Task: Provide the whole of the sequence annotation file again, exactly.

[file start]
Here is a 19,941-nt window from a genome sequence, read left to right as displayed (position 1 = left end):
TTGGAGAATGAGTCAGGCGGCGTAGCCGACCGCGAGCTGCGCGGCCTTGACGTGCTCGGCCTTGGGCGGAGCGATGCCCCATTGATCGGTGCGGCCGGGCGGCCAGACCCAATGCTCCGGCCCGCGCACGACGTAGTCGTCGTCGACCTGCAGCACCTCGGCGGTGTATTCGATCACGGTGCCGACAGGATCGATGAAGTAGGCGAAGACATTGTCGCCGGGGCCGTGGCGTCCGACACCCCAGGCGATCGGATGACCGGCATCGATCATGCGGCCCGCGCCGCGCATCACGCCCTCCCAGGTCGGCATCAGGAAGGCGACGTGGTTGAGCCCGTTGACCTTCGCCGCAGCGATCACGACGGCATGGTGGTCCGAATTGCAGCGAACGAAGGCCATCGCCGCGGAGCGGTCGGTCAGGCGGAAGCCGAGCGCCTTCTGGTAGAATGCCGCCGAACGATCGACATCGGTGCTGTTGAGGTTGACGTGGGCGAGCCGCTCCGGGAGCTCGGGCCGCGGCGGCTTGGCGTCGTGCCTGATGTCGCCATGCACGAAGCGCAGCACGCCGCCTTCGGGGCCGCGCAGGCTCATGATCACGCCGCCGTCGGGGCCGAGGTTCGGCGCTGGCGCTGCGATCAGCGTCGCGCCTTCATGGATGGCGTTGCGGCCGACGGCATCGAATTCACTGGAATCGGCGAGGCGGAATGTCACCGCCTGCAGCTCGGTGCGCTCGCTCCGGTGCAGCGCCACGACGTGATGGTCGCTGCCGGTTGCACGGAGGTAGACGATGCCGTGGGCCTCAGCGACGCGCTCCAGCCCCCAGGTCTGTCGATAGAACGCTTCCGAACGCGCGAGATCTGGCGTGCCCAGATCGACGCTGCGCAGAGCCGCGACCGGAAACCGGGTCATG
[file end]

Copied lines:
Here is a 19,941-nt window from a genome sequence, read left to right as displayed (position 1 = left end):
TTGGAGAATGAGTCAGGCGGCGTAGCCGACCGCGAGCTGCGCGGCCTTGACGTGCTCGGCCTTGGGCGGAGCGATGCCCCATTGATCGGTGCGGCCGGGCGGCCAGACCCAATGCTCCGGCCCGCGCACGACGTAGTCGTCGTCGACCTGCAGCACCTCGGCGGTGTATTCGATCACGGTGCCGACAGGATCGATGAAGTAGGCGAAGACATTGTCGCCGGGGCCGTGGCGTCCGACACCCCAGGCGATCGGATGACCGGCATCGATCATGCGGCCCGCGCCGCGCATCACGCCCTCCCAGGTCGGCATCAGGAAGGCGACGTGGTTGAGCCCGTTGACCTTCGCCGCAGCGATCACGACGGCATGGTGGTCCGAATTGCAGCGAACGAAGGCCATCGCCGCGGAGCGGTCGGTCAGGCGGAAGCCGAGCGCCTTCTGGTAGAATGCCGCCGAACGATCGACATCGGTGCTGTTGAGGTTGACGTGGGCGAGCCGCTCCGGGAGCTCGGGCCGCGGCGGCTTGGCGTCGTGCCTGATGTCGCCATGCACGAAGCGCAGCACGCCGCCTTCGGGGCCGCGCAGGCTCATGATCACGCCGCCGTCGGGGCCGAGGTTCGGCGCTGGCGCTGCGATCAGCGTCGCGCCTTCATGGATGGCGTTGCGGCCGACGGCATCGAATTCACTGGAATCGGCGAGGCGGAATGTCACCGCCTGCAGCTCGGTGCGCTCGCTCCGGTGCAGCGCCACGACGTGATGGTCGCTGCCGGTTGCACGGAGGTAGACGATGCCGTGGGCCTCAGCGACGCGCTCCAGCCCCCAGGTCTGTCGATAGAACGCTTCCGAACGCGCGAGATCTGGCGTGCCCAGATCGACGCTGCGCAGAGCCGCGACCGGAAACCGGGTCATG